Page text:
The Tree of Life was made of thick, plush wool and, unlike any of the other carpets, it mesmerized the cats. Every few days one of them would leap onto it and shred, tear, and knead as if possessed. The following day I would vacuum up the loose threads and trim the dangling ones. After about a month of this, I decided the carpet was too dark for the livingroom, and too vulnerable to cats, and I took it to DA Burns to be cleaned and then put it into storage.

    This fall I cleaned and retired the white Berber runner, and, obviously having forgotten about the Tree of Life problems, brought the Tree of Life out of storage. It was, of course, still way too dark for the livingroom decor. Before I could take action, a cat set to work on it in ways I won't describe, but which were far worse than clawing. Zorg rushed the carpet to DA Burns the following morning. When I brought it home, I unrolled it for a quick photo, rolled it back up again, and then put it up for sale on Craig's List at a very reasonable price (we'd just about recoup the cleaning expense).

    This time, instead of attracting insane cats, The Tree of Life attracted insane people. The first person who expressed interest in it kept sending me questions, one at a time. She wanted several additional pictures taken. I unrolled the carpet on top of the washer and dryer, took detailed photos, and sent them to her. The final question from Madame Carpet Princess, in its entirety, was "Do you think I could get a better deal online?"

    I went on to the second buyer.

    After sorting through a number of flakes, I made phone arrangements with a very pleasant woman who was going to come by to view, and possibly buy, the Tree of Life runner at 2 p.m. today. A few minutes before she arrived I ran downstairs to tidy up the laundry room for the best possible viewing. I nearly had heart failure when I saw the carpet. I had left it unrolled on top of the washer and dryer overnight and a cat had attacked it! There were shredded carpet fibers everywhere. Grabbing vacuum and scissors, and feeling like a character in a bad sit-com, I quickly coiffed it back into shape -- and just in time.

    The Tree of Life has gone to a new home. I didn't ask if they have cats.

    Wednesday, November 09, 2005

    Guest blogger?

    Prednisone, one of the drugs I'm taking for my herniated disk, can have a profound effect on personality. My doctor reported that one of his patients who took the six-day course of medication become so energetic that he went home and painted his entire house. The doctor didn't say what color he painted it, and I was wondering.

    Anyway, you take six pills the first day, five the second, four the third, and, well, you get the idea. You've tapered off right about the time all the paint on the trim is dry.

    The last time I had this therapy for a herniated disk (nine years ago), I not only changed personality, I liked the new assertive personality so much that I dashed off to a psychologist to do role playing to see if I could learn how to make it permanent. That didn't work, but I am still able to access some of the more effective phrases (such as "That's your problem," "I'm busy," and "So -- fix it. Now.") and recall, if only faintly, how immensely pleasurable it was to speak these truths without fear that someone would get mad at me. (Thanks to the prednisone, I could have cared less.)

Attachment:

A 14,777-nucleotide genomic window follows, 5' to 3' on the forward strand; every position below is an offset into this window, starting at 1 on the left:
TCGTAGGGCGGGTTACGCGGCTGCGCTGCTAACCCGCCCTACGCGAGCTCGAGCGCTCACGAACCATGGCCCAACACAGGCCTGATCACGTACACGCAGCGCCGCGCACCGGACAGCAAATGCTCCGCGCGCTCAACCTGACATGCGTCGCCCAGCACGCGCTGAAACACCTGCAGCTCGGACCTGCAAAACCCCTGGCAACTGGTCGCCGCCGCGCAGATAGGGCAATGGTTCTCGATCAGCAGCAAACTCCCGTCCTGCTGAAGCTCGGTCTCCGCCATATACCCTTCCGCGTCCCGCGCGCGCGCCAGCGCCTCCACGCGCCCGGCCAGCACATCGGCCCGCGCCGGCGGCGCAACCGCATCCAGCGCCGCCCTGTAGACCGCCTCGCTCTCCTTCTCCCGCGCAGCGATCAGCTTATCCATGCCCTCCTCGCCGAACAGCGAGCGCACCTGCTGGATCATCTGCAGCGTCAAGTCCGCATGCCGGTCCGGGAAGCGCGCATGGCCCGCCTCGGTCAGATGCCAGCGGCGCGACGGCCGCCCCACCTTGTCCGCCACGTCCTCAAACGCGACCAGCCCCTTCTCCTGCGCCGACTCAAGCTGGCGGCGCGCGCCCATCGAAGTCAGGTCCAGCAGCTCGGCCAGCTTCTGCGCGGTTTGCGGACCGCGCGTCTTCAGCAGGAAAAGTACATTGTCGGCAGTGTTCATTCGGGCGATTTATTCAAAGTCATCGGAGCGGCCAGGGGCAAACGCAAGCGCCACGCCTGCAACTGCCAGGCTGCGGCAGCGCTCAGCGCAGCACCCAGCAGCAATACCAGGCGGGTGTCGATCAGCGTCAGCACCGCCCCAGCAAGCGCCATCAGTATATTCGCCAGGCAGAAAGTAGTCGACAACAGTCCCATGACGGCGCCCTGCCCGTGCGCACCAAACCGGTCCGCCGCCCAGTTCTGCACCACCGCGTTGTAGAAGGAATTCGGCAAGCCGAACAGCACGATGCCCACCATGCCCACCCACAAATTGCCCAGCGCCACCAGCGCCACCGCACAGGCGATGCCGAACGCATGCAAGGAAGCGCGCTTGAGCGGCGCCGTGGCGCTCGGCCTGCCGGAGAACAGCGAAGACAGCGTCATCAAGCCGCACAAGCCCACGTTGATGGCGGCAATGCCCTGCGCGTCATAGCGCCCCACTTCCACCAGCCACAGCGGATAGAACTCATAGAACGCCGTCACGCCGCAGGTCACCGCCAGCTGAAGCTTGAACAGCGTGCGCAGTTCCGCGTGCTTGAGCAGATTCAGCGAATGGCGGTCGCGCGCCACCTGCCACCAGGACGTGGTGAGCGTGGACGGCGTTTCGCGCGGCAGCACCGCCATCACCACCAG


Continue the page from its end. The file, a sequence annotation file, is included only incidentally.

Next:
By the middle of next week I'll be back to my usual "I'm so sorry!" and "Oh my, can I help you with that?"

    But in the interim, be prepared for a possible guest blogger. She could be a bitch.

    Monday, November 07, 2005


    My friend Mattie and I caught the 1:30 showing of Capote at the Egyptian today. (A very pleasant place to see a film on a weekday afternoon, about two dozen people in the audience. Nice screen, decent audio. $6 for the film, $4 to park at the Seattle Central College parking garage right across the street. Funky old coffeehouse that pre-dates espresso bars on the premises, so you can enjoy a decent drink with your movie.)

    Capote is about a great writer and what it took for him to write a book, In Cold Blood, that changed the course of American writing by deliberately meshing fiction writing and journalism. You'll see Capote (Phillip Seymour Hoffman) do some shocking things, and later see exactly how those shocking things made his book so powerful. Capote makes several bargains with the devil, and both cheat shamelessly.

    Great movie? If you're interested in writing, absolutely.

    When I retire, I'm going to go to matinees at the Egyptian once a week.

    Sunday, November 06, 2005

    eBay's new ads for "it" spoof Apple

    Logged on to eBay to look for a J Jill jacket and spotted the new eBay ad campaign for "it," with many subtle little send-ups of Apple ads. Check out the many clever videos that make up the campaign.

    Thursday, November 03, 2005


    My back. Muscle spasms? That awful disc problem again? Who knows. Ouch! Ouch! Ouch! (If my back feels this bad through the methocarbamol and hydrocodon, what would it feel like without them? My right leg is on fire all the way down to the ankle!)

    I'd been having some very mild back pain for about a week, but my whole lower back seized up this afternoon -- about 20 minutes after my office called and asked me to fly to California for a meeting next week, in the middle of my long-awaited vacation. When I declined to cancel my vacation plan on less than two days notice, the reception was definitely frosty.

    I didn't realize how furious I was, but apparently my back did! Now I can't even raise my right arm to open a cabinet.

    Yet more effective communication. Right.

    Ring. Ring.

    Hello, my name is (Susie Feathyrbrain/Joe Bob Glocktoter/Margaret Urbahn-Yuppei) and I'm (co-rotating chair of Citizens for More Committees/assistant treasurer of the Iron City Police Union/secretary of Parents Furious at the School Board) and I'm calling to urge you to vote (for the Monorail for the fifth or sixth time/for the guy who's running for sheriff against a woman/for anyone running against a current school board member).

    It makes sense to have a public official or activist with high name recognition (say, a Presidential candidate) do recorded phone calls to get out the vote, but who came up with the bizarre idea that we wanted to pick up our home phones and hear recordings of the political amateur hour?

    The gravitas play-off

    Don't touch that remote! TV anchor Stone Phillips whomps Steven Colbert at his own mischevious game. We'll be back after a brief message with two pros in top form.

    Wednesday, November 02, 2005